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Post: #22
>A hand-drawn sprite has the potential to look better than its computer-generated
>counterpart.
You base that on what we see "today." Today, to make a character for a real-time 3d game, many sacrifices are made. Most of which is using models with low-count polygons. Thus, you can see "the polygons" as you put it. Using textures can help make a character/model more "rich", and in real-time 3d, it is often enough to fool the eye. Especially when an object is moving quickly. (human eye does have limitations... at least in 2003.) Example? You could model all the windows on an airplane in a flight sim. But that increases the polygon count of the model, and the more of them, the harder the engine must work. Instead, you could apply a texture(s) for the fuselage (spell?), complete with diffusion, reflection and transparency textures to make it seem the model is more detail than it really is.

Now, as time goes by, real-time engines and the hardware will keep getting better, and so we will be able to have models and worlds with are much more rich. I think of it like this.. Old games like "Chaos Engine" looked GREAT. The sprites looked good from many angles and were often made in Deluxe Paint. When compared to the 3d games of that era, they really out-shined them. This was really obvious in sports games. (ie sprite players vs low-rez 3d players) The next step in "2d games" was using 3d to pre-render the models. For example, C&C/T.A. and other RTS games. The next step (happening now) is using real-time engines for these types of genres as well. Like Myth, etc... I think over time, all games will use some sort of 3d engine. That said, what will happen is the type of rendering will be altered to fit the game's target/design. So, some games will look "realistic", while other games will use a "toon" renderer, while some games may combine the two.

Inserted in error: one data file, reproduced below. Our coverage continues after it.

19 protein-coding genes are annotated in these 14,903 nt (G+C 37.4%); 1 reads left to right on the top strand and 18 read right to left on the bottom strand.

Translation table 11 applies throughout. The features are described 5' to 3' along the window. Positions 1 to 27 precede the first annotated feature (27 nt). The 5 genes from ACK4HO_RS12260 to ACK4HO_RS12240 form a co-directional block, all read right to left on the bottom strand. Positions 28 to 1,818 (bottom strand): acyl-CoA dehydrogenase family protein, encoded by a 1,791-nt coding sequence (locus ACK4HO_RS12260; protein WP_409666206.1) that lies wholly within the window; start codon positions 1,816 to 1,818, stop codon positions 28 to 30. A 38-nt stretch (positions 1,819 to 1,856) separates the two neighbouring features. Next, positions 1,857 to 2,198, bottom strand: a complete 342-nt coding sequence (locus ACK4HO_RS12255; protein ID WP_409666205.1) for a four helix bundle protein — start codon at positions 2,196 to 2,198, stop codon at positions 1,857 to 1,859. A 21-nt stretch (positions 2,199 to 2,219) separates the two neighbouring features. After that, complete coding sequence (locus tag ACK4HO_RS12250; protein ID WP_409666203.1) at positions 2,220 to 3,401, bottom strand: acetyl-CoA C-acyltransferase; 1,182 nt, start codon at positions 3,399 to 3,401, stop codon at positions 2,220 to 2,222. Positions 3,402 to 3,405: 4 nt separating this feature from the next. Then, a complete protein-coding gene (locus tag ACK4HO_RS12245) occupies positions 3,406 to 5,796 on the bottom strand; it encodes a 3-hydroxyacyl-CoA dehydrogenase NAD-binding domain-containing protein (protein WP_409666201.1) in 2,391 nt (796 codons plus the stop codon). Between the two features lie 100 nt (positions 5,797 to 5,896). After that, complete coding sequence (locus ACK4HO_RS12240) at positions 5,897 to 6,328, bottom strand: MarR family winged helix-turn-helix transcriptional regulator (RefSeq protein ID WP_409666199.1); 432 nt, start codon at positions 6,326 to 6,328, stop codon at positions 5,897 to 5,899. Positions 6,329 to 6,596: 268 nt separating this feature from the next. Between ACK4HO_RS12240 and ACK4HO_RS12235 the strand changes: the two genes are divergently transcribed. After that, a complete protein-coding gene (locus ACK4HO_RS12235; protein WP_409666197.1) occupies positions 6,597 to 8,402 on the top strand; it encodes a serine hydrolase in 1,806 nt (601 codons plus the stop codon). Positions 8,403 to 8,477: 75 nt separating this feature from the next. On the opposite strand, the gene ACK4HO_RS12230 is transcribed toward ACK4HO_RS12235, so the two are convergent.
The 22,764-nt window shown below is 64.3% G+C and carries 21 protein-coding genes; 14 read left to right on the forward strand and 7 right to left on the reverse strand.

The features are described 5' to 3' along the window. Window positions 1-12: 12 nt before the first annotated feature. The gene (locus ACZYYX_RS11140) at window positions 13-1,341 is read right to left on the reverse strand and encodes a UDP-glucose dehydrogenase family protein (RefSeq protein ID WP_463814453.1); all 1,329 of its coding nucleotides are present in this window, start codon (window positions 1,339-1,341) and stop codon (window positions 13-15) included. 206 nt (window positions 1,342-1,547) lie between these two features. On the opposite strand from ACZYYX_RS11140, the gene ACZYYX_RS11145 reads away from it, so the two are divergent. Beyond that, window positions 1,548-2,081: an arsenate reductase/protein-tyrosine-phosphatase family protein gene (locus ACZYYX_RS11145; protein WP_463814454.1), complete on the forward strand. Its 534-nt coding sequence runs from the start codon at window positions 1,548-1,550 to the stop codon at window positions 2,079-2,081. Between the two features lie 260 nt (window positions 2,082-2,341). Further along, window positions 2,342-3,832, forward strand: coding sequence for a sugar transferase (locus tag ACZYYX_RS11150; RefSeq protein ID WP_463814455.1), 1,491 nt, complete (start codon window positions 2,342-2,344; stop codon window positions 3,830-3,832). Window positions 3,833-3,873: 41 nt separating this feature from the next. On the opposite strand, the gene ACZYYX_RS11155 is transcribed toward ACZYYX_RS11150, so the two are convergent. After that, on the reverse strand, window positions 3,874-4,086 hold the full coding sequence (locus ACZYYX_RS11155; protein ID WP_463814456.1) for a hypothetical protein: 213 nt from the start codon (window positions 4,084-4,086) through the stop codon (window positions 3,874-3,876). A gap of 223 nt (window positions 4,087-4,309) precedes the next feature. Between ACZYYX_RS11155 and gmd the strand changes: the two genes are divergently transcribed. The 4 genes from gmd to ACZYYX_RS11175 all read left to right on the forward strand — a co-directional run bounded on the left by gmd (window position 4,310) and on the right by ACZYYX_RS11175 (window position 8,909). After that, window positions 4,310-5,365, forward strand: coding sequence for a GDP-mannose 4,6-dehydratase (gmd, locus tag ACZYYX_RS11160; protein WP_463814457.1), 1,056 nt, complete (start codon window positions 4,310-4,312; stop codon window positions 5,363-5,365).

Another example is to look at the animation business. Although we all love cartoons/animation, how much of the work is now done digitally? A lot of it, because it is costly to do pen-and-ink for all frames. Now, I don't mean to say that all we will see from here on out is "Toy Story"-based 3d animation. Again, depends on what they are after, as "toon" rendering is getting better and better. Do you get my flow? Summary: In the background, what is creating what you see will no doubt be based on 3d, but what you see will be dectated by the game (or movies) designer's wish.

Another example, take a cartoon-style based game. The animators would have to make as many meat-and-potatoes frames for the various character movements. Using 3d models, but rendered with a "toon" renderer, many many things are possible. Again, I want to stress that toon-rendering is not a match for the human hand yet IMHO. But it will be at some point.

Don't know if I got you off-topic. David already took most of the words from my mouth. Mad

Carlos A. Camacho,
Founder
iDevGames
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rmanger
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Post: #23
"Toon Rendering" is a cool name! And what you say is exactly what I'm talking about. I like cartoons and hope that Toon Rendering will be a reality in the near future!